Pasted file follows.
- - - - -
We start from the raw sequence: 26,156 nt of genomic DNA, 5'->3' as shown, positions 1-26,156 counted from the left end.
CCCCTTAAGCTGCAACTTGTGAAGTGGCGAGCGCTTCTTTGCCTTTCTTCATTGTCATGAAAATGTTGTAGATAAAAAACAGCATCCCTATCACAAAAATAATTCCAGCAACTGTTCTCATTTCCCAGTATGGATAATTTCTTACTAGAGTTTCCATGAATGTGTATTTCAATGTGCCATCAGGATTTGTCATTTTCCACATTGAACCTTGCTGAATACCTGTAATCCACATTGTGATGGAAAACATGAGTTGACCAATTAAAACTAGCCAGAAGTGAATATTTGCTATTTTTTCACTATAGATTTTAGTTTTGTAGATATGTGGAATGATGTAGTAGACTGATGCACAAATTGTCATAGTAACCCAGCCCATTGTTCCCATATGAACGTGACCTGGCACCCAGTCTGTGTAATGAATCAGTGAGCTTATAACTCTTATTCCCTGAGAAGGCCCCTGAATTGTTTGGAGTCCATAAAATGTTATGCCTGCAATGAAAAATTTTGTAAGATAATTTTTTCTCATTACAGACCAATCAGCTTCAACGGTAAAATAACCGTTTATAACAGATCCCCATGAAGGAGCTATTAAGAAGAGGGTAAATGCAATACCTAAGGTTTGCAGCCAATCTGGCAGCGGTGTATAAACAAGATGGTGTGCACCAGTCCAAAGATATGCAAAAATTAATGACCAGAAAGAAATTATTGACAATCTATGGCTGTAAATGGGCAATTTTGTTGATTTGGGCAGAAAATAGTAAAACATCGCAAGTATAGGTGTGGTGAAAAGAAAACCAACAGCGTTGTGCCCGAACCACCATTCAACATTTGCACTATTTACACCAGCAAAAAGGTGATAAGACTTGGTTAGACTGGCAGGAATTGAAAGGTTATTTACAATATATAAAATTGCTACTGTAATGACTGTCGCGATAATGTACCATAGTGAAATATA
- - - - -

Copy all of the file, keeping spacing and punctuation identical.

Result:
We start from the raw sequence: 26,156 nt of genomic DNA, 5'->3' as shown, positions 1-26,156 counted from the left end.
CCCCTTAAGCTGCAACTTGTGAAGTGGCGAGCGCTTCTTTGCCTTTCTTCATTGTCATGAAAATGTTGTAGATAAAAAACAGCATCCCTATCACAAAAATAATTCCAGCAACTGTTCTCATTTCCCAGTATGGATAATTTCTTACTAGAGTTTCCATGAATGTGTATTTCAATGTGCCATCAGGATTTGTCATTTTCCACATTGAACCTTGCTGAATACCTGTAATCCACATTGTGATGGAAAACATGAGTTGACCAATTAAAACTAGCCAGAAGTGAATATTTGCTATTTTTTCACTATAGATTTTAGTTTTGTAGATATGTGGAATGATGTAGTAGACTGATGCACAAATTGTCATAGTAACCCAGCCCATTGTTCCCATATGAACGTGACCTGGCACCCAGTCTGTGTAATGAATCAGTGAGCTTATAACTCTTATTCCCTGAGAAGGCCCCTGAATTGTTTGGAGTCCATAAAATGTTATGCCTGCAATGAAAAATTTTGTAAGATAATTTTTTCTCATTACAGACCAATCAGCTTCAACGGTAAAATAACCGTTTATAACAGATCCCCATGAAGGAGCTATTAAGAAGAGGGTAAATGCAATACCTAAGGTTTGCAGCCAATCTGGCAGCGGTGTATAAACAAGATGGTGTGCACCAGTCCAAAGATATGCAAAAATTAATGACCAGAAAGAAATTATTGACAATCTATGGCTGTAAATGGGCAATTTTGTTGATTTGGGCAGAAAATAGTAAAACATCGCAAGTATAGGTGTGGTGAAAAGAAAACCAACAGCGTTGTGCCCGAACCACCATTCAACATTTGCACTATTTACACCAGCAAAAAGGTGATAAGACTTGGTTAGACTGGCAGGAATTGAAAGGTTATTTACAATATATAAAATTGCTACTGTAATGACTGTCGCGATAATGTACCATAGTGAAATATA